It’s very easy to grab the lid off the bench and bring it back down into position while slowly walking down the ladder in the master bedroom closet to make the final connection/seal.

Consider access from a gable end

Although the installation process was fairly straightforward and headache-free for the Battic product, if I had it to do over, I think I would locate the attic access point on the exterior of the structure — for example, on the gable end of the house in the backyard.

Putting the access point above the air barrierBuilding assembly components that work as a system to restrict air flow through the building envelope. Air barriers may or may not act as a vapor barrier. The air barrier can be on the exterior, the interior of the assembly, or both. would make meticulously air sealing the entry point for the attic less important, so keeping water out of the attic would be the main goal. An additional plywood buck would’ve been necessary, replicating what I did for our windows and doors (more on this later), but I think it still would’ve been the better option overall.

Putting the attic access on the exterior of the house also would mean avoiding an ugly hole somewhere in our drywalled ceiling. No matter how nicely trimmed out, these attic access points on the interior of a home never look right to me. We’ve tried to hide ours as much as possible by sticking it in our master bedroom closet, which has worked out well, but not having one at all on the interior of the house would make for a cleaner, better solution in my opinion.

If granted a do-over, I would also add a catwalk in the attic, through the roof trusses, in order to make getting to any point in the attic much easier to navigate, when necessary in the future, while also avoiding disturbing the blown-in insulation too much.


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  1. Eric Whetzel

1.
Jun 6, 2018 2:26 PM ET

Great Work
by John Prospect

It looks like you did the best you could, when going up through a ceiling. We are trying to plan to go through a gable-end but, with a dutch gable roof, the available area will be tight. There is a minimum access hatch area required by code.

Has anyone tried to go up under a wide overhang and then through the gap made by a raised heel truss? My sketches don't seem to make this work, but it seems possible in principle if the heel is high enough.

Exterior access definitely seems to be the best option, where possible.


2.
Jun 6, 2018 9:33 PM ET

John
by Malcolm Taylor

I'm not sure the raised-heel helps much, as it will be covered by insulation leaving you about the same amount of free area as with conventional trusses. If the floor plan has a recess in the exterior walls that the trusses extend over you might fit one in. it depends on the roof pitch, but you are probably looking at a six foot (or more) overhang to make it work.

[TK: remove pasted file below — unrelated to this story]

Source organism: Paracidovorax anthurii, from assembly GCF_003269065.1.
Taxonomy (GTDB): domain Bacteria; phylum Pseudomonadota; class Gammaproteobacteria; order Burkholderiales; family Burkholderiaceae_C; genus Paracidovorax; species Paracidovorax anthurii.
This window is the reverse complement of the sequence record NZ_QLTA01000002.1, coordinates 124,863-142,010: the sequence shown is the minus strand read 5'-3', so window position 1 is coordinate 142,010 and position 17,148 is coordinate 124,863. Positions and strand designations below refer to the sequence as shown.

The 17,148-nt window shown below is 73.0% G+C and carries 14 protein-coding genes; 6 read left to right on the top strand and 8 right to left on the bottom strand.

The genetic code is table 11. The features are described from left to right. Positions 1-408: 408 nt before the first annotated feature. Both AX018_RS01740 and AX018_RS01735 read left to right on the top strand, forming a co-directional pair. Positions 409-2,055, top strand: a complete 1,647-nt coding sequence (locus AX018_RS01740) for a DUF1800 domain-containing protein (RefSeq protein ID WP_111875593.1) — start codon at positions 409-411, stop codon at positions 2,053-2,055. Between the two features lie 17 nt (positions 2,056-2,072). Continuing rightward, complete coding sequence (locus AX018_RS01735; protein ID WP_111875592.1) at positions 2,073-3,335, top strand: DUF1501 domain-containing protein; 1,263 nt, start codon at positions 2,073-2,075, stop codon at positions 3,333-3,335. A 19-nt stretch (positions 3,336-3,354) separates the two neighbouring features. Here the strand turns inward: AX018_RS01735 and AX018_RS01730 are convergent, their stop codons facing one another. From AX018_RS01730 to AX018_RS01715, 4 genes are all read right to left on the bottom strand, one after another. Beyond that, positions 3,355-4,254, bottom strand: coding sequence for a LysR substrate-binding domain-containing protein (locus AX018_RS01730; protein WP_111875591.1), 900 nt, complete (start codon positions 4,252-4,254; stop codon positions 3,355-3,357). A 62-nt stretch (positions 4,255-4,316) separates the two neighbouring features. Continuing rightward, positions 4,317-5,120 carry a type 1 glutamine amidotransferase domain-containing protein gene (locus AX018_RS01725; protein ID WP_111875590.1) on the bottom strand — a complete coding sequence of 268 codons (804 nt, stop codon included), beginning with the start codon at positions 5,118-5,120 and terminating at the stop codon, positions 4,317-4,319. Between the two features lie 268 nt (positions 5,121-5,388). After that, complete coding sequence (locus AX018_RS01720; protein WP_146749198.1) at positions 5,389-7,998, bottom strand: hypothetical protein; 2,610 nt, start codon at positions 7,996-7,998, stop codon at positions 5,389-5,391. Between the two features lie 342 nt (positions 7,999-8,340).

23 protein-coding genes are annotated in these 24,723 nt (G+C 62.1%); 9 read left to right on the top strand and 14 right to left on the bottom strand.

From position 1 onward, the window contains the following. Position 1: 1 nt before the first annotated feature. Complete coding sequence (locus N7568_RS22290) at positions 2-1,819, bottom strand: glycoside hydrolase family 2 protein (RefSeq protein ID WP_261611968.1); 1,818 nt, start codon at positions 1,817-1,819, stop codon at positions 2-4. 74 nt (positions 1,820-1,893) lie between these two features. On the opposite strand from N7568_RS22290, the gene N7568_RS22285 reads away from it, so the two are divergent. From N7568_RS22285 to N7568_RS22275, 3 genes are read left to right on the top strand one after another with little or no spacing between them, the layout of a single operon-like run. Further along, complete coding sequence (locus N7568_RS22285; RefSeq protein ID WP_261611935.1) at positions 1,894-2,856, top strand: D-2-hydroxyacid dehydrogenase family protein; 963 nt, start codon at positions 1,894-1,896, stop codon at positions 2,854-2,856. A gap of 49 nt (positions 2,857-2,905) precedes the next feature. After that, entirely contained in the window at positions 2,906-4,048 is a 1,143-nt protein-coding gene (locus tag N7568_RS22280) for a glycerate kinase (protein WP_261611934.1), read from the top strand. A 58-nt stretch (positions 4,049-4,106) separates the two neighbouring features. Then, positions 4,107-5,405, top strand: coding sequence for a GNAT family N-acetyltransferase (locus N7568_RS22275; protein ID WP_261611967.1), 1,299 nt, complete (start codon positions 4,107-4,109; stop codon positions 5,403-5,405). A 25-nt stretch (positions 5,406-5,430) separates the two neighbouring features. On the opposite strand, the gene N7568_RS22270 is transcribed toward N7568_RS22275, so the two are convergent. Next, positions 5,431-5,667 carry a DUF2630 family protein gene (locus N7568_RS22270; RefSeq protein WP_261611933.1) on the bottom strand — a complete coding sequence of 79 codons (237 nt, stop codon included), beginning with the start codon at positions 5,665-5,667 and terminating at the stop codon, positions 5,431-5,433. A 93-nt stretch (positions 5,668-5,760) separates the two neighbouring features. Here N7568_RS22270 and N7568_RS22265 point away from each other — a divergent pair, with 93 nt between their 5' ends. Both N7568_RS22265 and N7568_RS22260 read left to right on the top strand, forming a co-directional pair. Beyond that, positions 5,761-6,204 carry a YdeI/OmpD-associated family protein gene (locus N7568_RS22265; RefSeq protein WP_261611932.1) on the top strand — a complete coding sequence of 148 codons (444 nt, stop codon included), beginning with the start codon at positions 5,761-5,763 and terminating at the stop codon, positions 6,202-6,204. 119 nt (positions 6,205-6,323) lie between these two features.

I agree - if you are going to put the hatch in the ceiling Eric has done a great job.


3.
Jun 7, 2018 5:48 AM ET

great job
by David Goodyear

Looks like a great air sealing job. Eric, keep and eye on this one when you do your blower door test. It will tell you whether or not your hatch is nice and tight. I made my own hatch. Did the blower door test and thermal imaging. There is a cool rim around the hatch way but just from thermal loss and there was no air leakage. The cool rim wasn't that surprising. its a couple of degrees cooler than room temperature but not cool enough to cause any condensation.

A catwalk is definitely a welcome addition to the attic from an acccessibility point of view. I've been up there several times now and without it would make it impossible to move around. My insulator was also quite happy. He spent most of his time on the catwalk while blowing insulation into the attic space.

I tossed around the idea of an exterior access to the attic. But gave up for several reasons including the fact that it would be hard to get a good weather tight seal at my location (high wind, lots of rain) and accessing from the gable end on a 2 storey would make attic inspection impossible for me...I'm afraid of heights!


4.
Jun 8, 2018 4:49 AM ET

Thanks Malcolm
by John Prospect

Malcolm, your point about the insulation is a good one. I contemplated having a spot where the insulation was a bit thinner, since it wouldn't be as big a compromise as a ceiling hatch. However, the heel would still have needed to be very tall (and overhang wide) or the roof pitch steep, as you say.

David, I happen to like the "Dutch" gable (or "Japanese" gable) since it provides better overhang on the end walls. The other upside is that it gives a place to stand when opening the gable hatch. I admit that heights don't bother me much, though. This is a nice article showing a dutch hip roof, although for a very different climate application:

My only concern with this design is nesting birds in the small gable ends - a location that is harder to clean.

I also like catwalks. I really wished I had one when I had to run wire for a security system through a large attic a few years ago and had to balance on truss bottom chords buried beneath blown-in fibreglass insulation.


5.
Jun 8, 2018 11:25 AM ET

Edited Jun 8, 2018 11:26 AM ET.

David
by Malcolm Taylor

Whenever I can I locate the attic access on a gable end. I had never thought of the location discouraging inspections, but of course you are right. Even if you aren't worried about heights, dragging out a ladder and unscrewing the door makes the job less appealing than poking your head through a hatch - although if the hatch were situated in my wife's closet, it would involve a fair amount of work to get to.